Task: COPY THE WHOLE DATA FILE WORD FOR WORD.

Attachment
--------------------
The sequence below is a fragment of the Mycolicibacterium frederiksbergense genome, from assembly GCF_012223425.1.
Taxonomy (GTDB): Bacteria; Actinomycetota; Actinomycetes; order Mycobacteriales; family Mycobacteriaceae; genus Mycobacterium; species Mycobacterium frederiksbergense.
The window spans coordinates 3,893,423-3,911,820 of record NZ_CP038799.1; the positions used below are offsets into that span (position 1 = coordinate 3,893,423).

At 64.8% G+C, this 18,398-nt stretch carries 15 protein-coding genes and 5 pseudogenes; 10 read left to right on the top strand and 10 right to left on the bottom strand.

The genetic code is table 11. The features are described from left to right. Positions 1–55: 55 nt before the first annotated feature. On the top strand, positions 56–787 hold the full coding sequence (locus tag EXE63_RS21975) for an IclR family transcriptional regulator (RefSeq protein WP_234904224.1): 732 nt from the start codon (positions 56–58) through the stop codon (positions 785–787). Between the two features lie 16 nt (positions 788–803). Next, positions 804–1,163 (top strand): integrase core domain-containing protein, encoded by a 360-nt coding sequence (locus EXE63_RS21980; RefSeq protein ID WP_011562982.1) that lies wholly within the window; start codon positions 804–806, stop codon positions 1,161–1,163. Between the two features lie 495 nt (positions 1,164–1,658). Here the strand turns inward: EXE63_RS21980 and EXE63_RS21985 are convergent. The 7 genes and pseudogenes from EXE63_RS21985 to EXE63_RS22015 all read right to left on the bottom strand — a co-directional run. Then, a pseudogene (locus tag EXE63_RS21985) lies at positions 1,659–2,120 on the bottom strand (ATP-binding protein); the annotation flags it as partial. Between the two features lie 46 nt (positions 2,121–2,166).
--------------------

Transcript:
The sequence below is a fragment of the Mycolicibacterium frederiksbergense genome, from assembly GCF_012223425.1.
Taxonomy (GTDB): Bacteria; Actinomycetota; Actinomycetes; order Mycobacteriales; family Mycobacteriaceae; genus Mycobacterium; species Mycobacterium frederiksbergense.
The window spans coordinates 3,893,423-3,911,820 of record NZ_CP038799.1; the positions used below are offsets into that span (position 1 = coordinate 3,893,423).

At 64.8% G+C, this 18,398-nt stretch carries 15 protein-coding genes and 5 pseudogenes; 10 read left to right on the top strand and 10 right to left on the bottom strand.

The genetic code is table 11. The features are described from left to right. Positions 1–55: 55 nt before the first annotated feature. On the top strand, positions 56–787 hold the full coding sequence (locus tag EXE63_RS21975) for an IclR family transcriptional regulator (RefSeq protein WP_234904224.1): 732 nt from the start codon (positions 56–58) through the stop codon (positions 785–787). Between the two features lie 16 nt (positions 788–803). Next, positions 804–1,163 (top strand): integrase core domain-containing protein, encoded by a 360-nt coding sequence (locus EXE63_RS21980; RefSeq protein ID WP_011562982.1) that lies wholly within the window; start codon positions 804–806, stop codon positions 1,161–1,163. Between the two features lie 495 nt (positions 1,164–1,658). Here the strand turns inward: EXE63_RS21980 and EXE63_RS21985 are convergent. The 7 genes and pseudogenes from EXE63_RS21985 to EXE63_RS22015 all read right to left on the bottom strand — a co-directional run. Then, a pseudogene (locus tag EXE63_RS21985) lies at positions 1,659–2,120 on the bottom strand (ATP-binding protein); the annotation flags it as partial. Between the two features lie 46 nt (positions 2,121–2,166).